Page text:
It’s another year, which means a new beginning for Stony Brook University’s ice hockey team. Last year, the squad fell one game short of winning the National Championship when they were defeated by the University of Central Oklahoma. This year, the Seawolves are armed with better chemistry, a chip on their shoulders and a touching personal story.
“This season is dedicated to Sam [Brewster],” Mike Cartwright, a junior defenseman said.
Brewster, the captain of the team last season, was recently diagnosed with leukemia, a cancer of blood-forming tissues that hampers the body’s ability to fight disease.
“It means a lot to every returner,” Cartwright said. “Even the new guys hear stories about how hard of a worker and great guy he is.”
Coach Chris Garofalo was singing the praises of Brewster as well. “Sam is the epitome of hard work,” he said. “That’s the bottom line. He’s a nationally gifted athlete. He chose hockey, because it was the one sport he struggled with. That’s the epitome of Sam Brewster, he loves challenges. If someone told him ‘you can’t,’ he’d say ‘watch me.’”
Brewster is currently in remission, according to a text he sent to Garofalo. “Hey coach, I’m officially in remission,” he wrote. “I’m starting phase two (chemotherapy four times a week). Everything looks really good and it doesn’t look like I’ll need a stem cell transplant.”
Brewster began his hockey journey at the age of 15, which was a lot older than when the typical player starts. The fact that he was able to become such a successful player despite such a late start is a testament to his dedication.
The team itself is off to a good start so far with a 7-1 record. Before their lone loss to Lebanon Valley College, the Seawolves were ranked as the best non-varsity team in the country.
Cartwright said the team will simply take the loss as a learning experience. “We have tons of positivity,” he said. “We still feel we’re the best in the country. We’ll rebound.”
Garofalo, who has been involved in the ice hockey program at Stony Brook since 1992 and is into his sixth year as head coach, isn’t worried either. “You can’t harp on the past, but you have to learn from it, that’s my philosophy,” he said. “We can’t take any teams lightly or make any assumptions no matter where that team is ranked. You have to be hungry every time you play. We’ll bounce back. The guys just got a bit of a wakeup call.”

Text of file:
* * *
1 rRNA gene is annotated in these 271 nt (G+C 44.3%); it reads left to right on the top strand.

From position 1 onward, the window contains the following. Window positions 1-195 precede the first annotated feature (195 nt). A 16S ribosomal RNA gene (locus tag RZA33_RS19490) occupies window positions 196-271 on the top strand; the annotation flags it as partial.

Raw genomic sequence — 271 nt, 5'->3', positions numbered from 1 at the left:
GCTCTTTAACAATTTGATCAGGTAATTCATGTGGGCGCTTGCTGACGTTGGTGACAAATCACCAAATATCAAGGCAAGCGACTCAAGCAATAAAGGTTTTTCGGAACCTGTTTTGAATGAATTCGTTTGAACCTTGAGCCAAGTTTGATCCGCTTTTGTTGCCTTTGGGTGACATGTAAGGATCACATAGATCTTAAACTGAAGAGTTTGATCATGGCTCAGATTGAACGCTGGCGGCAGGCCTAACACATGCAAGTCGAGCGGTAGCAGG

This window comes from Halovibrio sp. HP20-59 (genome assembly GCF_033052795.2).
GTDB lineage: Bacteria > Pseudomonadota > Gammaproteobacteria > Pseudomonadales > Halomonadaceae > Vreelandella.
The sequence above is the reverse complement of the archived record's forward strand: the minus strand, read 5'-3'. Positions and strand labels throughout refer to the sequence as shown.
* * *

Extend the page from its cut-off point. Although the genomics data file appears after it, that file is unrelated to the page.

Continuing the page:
A majority of the team’s success so far is the chemistry they have on and off the ice. Age isn’t a factor, as all players are equally valued by one another.
“I’m definitely the youngest guy by a couple of years,” 18-year-old Parker Bishop, a freshman defenseman said. “It’s nice to come in and get some playing time and learn from the veterans.”
The irony is that the team is one of the best non-varsity ice hockey teams in the nation, but it’s still technically a club team. Not being able to have the distinction of being a National Collegiate Athletics Association team definitely leaves some players feeling that they have something to prove.
“We have the title of club, but we are not a club sport whatsoever,” Bishop said. “We want to show the school just how good we are.”
In order to make the leap to the NCAA, the ice hockey team would need a real stadium, which would cost millions of dollars. While Garofalo is hoping that the university explores its options in regards to getting the required funding to make it come to fruition, he appreciates what Stony Brook does with its academic reputation and tuition price.
“I believe in the university,” Garofalo said. “Stony Brook has a lot to offer to anyone that comes here, athlete or not. All I hope for is that the school takes a serious look and thinks about whether it’d be a viable option to build an ice rink.”
The potential money gained from admission prices and renting out the arena would go a long way in helping the university make a profit in the end, as well as benefitting the team.
There are a couple of major differences between last year’s team and the current team. Last year’s team may have had more skill, but the current team feels their dedication is unparalleled.
“We don’t have as much skill and we lost our four core players, so we’ll have to work harder,” Cartwright said. “But we have more chemistry. There are no egos, and we’re all friendly with each other off the ice.
“My philosophy as a coach is that the locker room needs to be a giant family environment,” Garofalo said. “Teams need to play for each other and fight for each other. The kids are really good, respectful young men. We don’t have any enigmas in the locker room.”
Even new players are feeding off the positive atmosphere. “From what I’ve heard from the returners, the guys want to be there more this year,” Bishop said. “No one is here to screw around. We’re all there with the same goal, which is to try and form into one true team.”
That positivity extends to the community as well. “We want to represent the university in a positive light,” Garofalo said. “If you look at our weekends, most of our games include a fundraiser. That’s what we’re about. There are a lot more important things in the world than hockey. We need guys to appreciate that they have what some others don’t, like health.”
The Seawolves will attempt to complete the team’s unfinished business from last year and win the National Championship in the American Collegiate Hockey Association Division 1 after winning the Eastern States Collegiate Hockey League championship three years in a row.
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